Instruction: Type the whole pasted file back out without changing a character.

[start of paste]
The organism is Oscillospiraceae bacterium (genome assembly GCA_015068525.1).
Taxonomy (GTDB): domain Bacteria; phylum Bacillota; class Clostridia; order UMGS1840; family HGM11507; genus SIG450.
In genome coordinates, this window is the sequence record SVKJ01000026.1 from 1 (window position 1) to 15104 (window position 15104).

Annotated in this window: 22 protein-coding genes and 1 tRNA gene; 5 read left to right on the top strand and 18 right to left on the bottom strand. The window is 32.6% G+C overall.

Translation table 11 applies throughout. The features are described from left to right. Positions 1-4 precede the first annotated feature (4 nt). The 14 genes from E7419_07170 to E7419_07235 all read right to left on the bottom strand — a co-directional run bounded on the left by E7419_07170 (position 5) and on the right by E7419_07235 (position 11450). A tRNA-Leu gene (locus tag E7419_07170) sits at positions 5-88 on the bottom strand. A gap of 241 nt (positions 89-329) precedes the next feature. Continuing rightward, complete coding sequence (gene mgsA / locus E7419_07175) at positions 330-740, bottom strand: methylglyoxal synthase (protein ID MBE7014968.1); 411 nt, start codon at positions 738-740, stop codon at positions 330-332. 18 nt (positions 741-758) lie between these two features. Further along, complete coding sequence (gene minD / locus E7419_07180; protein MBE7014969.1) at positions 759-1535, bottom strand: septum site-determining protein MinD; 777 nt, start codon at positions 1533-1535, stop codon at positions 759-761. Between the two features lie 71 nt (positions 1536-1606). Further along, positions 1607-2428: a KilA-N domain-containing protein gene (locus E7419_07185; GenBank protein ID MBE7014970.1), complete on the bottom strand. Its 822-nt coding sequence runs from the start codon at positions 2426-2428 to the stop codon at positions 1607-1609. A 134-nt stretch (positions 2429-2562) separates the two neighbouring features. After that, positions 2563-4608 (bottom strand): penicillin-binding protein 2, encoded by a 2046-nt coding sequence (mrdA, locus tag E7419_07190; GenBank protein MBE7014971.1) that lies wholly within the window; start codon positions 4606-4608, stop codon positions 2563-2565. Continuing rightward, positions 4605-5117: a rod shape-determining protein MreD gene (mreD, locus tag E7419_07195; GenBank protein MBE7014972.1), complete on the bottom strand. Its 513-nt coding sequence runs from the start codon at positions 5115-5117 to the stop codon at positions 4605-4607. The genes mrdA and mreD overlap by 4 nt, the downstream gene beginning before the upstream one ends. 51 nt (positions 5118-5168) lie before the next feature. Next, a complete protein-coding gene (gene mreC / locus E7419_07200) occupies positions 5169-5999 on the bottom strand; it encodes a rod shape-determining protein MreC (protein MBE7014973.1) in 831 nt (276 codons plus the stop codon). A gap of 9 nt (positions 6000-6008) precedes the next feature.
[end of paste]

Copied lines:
The organism is Oscillospiraceae bacterium (genome assembly GCA_015068525.1).
Taxonomy (GTDB): domain Bacteria; phylum Bacillota; class Clostridia; order UMGS1840; family HGM11507; genus SIG450.
In genome coordinates, this window is the sequence record SVKJ01000026.1 from 1 (window position 1) to 15104 (window position 15104).

Annotated in this window: 22 protein-coding genes and 1 tRNA gene; 5 read left to right on the top strand and 18 right to left on the bottom strand. The window is 32.6% G+C overall.

Translation table 11 applies throughout. The features are described from left to right. Positions 1-4 precede the first annotated feature (4 nt). The 14 genes from E7419_07170 to E7419_07235 all read right to left on the bottom strand — a co-directional run bounded on the left by E7419_07170 (position 5) and on the right by E7419_07235 (position 11450). A tRNA-Leu gene (locus tag E7419_07170) sits at positions 5-88 on the bottom strand. A gap of 241 nt (positions 89-329) precedes the next feature. Continuing rightward, complete coding sequence (gene mgsA / locus E7419_07175) at positions 330-740, bottom strand: methylglyoxal synthase (protein ID MBE7014968.1); 411 nt, start codon at positions 738-740, stop codon at positions 330-332. 18 nt (positions 741-758) lie between these two features. Further along, complete coding sequence (gene minD / locus E7419_07180; protein MBE7014969.1) at positions 759-1535, bottom strand: septum site-determining protein MinD; 777 nt, start codon at positions 1533-1535, stop codon at positions 759-761. Between the two features lie 71 nt (positions 1536-1606). Further along, positions 1607-2428: a KilA-N domain-containing protein gene (locus E7419_07185; GenBank protein ID MBE7014970.1), complete on the bottom strand. Its 822-nt coding sequence runs from the start codon at positions 2426-2428 to the stop codon at positions 1607-1609. A 134-nt stretch (positions 2429-2562) separates the two neighbouring features. After that, positions 2563-4608 (bottom strand): penicillin-binding protein 2, encoded by a 2046-nt coding sequence (mrdA, locus tag E7419_07190; GenBank protein MBE7014971.1) that lies wholly within the window; start codon positions 4606-4608, stop codon positions 2563-2565. Continuing rightward, positions 4605-5117: a rod shape-determining protein MreD gene (mreD, locus tag E7419_07195; GenBank protein MBE7014972.1), complete on the bottom strand. Its 513-nt coding sequence runs from the start codon at positions 5115-5117 to the stop codon at positions 4605-4607. The genes mrdA and mreD overlap by 4 nt, the downstream gene beginning before the upstream one ends. 51 nt (positions 5118-5168) lie before the next feature. Next, a complete protein-coding gene (gene mreC / locus E7419_07200) occupies positions 5169-5999 on the bottom strand; it encodes a rod shape-determining protein MreC (protein MBE7014973.1) in 831 nt (276 codons plus the stop codon). A gap of 9 nt (positions 6000-6008) precedes the next feature.